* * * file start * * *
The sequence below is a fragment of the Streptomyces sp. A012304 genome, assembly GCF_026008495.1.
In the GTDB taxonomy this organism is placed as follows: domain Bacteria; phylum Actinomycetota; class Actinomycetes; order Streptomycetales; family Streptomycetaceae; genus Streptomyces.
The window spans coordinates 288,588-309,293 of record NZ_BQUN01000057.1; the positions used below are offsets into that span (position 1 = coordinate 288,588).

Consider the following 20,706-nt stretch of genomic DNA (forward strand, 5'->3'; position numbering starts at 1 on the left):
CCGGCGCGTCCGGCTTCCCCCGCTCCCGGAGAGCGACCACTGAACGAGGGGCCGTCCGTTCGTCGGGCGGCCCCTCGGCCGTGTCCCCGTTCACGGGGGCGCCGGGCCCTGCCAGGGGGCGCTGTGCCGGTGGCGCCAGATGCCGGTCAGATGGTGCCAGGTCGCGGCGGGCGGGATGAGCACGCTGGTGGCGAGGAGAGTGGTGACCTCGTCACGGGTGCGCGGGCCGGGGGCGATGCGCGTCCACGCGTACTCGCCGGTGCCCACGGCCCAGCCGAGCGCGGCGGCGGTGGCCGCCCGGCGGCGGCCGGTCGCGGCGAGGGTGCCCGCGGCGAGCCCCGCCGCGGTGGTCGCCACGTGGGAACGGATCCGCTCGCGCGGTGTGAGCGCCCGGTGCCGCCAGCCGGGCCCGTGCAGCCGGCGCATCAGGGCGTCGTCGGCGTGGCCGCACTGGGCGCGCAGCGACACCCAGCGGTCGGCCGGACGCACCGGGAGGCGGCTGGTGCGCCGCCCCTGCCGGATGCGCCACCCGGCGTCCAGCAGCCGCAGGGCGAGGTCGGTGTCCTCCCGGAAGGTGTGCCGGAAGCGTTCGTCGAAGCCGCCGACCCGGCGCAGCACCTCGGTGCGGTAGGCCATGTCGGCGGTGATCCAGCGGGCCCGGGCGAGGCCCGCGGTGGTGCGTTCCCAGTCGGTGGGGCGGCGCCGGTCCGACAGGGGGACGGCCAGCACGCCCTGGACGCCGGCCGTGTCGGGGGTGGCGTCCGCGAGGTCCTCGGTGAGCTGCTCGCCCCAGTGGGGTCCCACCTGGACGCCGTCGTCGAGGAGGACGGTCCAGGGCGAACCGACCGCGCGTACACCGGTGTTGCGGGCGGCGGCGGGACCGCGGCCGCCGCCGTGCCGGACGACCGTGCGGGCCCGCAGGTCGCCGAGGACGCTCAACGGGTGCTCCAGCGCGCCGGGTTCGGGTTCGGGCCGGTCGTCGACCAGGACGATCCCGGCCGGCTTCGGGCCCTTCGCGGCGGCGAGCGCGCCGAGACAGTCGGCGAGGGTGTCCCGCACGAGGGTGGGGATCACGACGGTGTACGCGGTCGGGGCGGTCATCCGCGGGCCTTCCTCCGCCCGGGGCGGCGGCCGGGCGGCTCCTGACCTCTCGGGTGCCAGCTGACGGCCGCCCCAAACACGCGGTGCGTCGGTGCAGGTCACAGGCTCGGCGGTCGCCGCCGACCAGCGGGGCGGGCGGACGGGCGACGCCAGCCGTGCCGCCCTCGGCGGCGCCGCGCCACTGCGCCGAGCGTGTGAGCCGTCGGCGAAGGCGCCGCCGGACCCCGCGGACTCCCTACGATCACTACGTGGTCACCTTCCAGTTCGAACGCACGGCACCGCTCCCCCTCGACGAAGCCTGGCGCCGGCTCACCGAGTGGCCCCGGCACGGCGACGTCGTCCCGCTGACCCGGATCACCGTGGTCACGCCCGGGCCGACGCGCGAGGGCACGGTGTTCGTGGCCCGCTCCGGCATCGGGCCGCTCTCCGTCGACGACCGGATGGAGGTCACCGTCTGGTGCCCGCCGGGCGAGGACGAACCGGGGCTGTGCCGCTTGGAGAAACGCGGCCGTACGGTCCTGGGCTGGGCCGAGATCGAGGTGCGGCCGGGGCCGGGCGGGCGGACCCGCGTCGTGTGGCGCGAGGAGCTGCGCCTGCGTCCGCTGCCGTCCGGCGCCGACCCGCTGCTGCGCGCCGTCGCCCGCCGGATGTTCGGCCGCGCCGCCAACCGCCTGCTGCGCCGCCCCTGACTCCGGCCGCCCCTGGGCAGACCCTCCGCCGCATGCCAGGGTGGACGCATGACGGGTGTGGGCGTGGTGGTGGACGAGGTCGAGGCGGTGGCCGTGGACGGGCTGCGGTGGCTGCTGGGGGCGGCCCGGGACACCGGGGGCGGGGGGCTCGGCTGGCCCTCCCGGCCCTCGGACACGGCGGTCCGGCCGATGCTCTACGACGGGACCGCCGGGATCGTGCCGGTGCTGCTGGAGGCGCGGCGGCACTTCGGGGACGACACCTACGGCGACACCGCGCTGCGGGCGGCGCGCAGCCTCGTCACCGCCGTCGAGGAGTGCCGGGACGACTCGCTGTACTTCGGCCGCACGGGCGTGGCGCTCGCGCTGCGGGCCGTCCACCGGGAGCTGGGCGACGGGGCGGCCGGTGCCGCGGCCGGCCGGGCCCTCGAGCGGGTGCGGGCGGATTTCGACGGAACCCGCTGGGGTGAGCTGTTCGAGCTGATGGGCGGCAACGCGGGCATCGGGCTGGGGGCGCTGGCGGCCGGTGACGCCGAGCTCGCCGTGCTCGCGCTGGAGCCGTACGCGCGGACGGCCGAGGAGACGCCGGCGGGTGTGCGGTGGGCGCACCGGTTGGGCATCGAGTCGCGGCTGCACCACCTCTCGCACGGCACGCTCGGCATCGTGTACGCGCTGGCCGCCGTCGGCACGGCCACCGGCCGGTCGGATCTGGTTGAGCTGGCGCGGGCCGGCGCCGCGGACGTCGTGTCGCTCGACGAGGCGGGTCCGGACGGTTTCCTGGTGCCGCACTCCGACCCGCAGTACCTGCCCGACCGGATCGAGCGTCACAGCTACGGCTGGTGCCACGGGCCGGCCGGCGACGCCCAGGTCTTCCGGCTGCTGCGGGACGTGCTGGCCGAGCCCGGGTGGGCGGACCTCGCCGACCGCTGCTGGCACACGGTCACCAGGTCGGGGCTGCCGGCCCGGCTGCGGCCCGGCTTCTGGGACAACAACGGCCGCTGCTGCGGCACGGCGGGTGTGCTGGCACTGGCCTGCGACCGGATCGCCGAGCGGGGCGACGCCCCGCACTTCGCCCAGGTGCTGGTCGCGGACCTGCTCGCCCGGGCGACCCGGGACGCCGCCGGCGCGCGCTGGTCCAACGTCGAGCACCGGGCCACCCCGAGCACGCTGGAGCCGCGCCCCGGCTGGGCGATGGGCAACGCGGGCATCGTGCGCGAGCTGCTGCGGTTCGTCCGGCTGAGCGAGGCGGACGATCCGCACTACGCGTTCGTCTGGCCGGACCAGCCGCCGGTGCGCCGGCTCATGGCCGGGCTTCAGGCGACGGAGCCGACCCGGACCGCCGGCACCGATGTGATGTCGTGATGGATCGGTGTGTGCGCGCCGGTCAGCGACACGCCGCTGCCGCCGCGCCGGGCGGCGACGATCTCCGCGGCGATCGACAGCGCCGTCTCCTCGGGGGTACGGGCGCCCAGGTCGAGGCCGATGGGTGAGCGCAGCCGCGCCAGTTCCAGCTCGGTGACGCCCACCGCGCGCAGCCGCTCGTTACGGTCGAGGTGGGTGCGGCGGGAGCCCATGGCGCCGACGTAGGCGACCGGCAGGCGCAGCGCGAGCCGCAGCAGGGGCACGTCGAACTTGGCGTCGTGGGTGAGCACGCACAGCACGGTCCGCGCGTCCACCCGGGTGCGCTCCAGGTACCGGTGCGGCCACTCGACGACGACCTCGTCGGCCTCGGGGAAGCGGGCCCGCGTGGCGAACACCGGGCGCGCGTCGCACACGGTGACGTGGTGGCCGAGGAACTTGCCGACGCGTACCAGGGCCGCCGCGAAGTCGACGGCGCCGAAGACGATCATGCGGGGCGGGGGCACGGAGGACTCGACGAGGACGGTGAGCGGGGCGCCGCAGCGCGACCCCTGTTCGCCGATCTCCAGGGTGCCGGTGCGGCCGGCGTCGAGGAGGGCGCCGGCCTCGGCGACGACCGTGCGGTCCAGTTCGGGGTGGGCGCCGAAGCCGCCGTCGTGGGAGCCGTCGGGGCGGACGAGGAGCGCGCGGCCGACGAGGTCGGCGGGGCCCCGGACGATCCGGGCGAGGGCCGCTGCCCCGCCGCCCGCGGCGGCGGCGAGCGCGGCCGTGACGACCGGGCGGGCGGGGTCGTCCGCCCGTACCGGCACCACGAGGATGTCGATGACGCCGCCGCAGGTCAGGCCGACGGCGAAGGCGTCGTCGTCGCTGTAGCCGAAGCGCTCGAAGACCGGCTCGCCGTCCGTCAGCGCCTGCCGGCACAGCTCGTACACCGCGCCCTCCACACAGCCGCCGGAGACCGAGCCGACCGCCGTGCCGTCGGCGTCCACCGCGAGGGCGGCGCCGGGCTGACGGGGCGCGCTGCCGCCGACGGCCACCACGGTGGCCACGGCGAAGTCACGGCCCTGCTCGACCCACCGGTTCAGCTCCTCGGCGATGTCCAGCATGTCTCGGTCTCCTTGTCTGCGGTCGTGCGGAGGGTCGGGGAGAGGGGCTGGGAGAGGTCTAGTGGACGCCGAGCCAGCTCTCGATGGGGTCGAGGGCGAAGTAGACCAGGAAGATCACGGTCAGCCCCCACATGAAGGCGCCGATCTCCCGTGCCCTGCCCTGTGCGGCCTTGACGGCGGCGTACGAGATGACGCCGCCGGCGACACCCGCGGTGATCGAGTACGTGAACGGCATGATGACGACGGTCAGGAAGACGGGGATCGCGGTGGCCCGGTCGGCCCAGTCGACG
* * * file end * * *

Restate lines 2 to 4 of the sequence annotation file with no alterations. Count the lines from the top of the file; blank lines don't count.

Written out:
In the GTDB taxonomy this organism is placed as follows: domain Bacteria; phylum Actinomycetota; class Actinomycetes; order Streptomycetales; family Streptomycetaceae; genus Streptomyces.
The window spans coordinates 288,588-309,293 of record NZ_BQUN01000057.1; the positions used below are offsets into that span (position 1 = coordinate 288,588).

Consider the following 20,706-nt stretch of genomic DNA (forward strand, 5'->3'; position numbering starts at 1 on the left):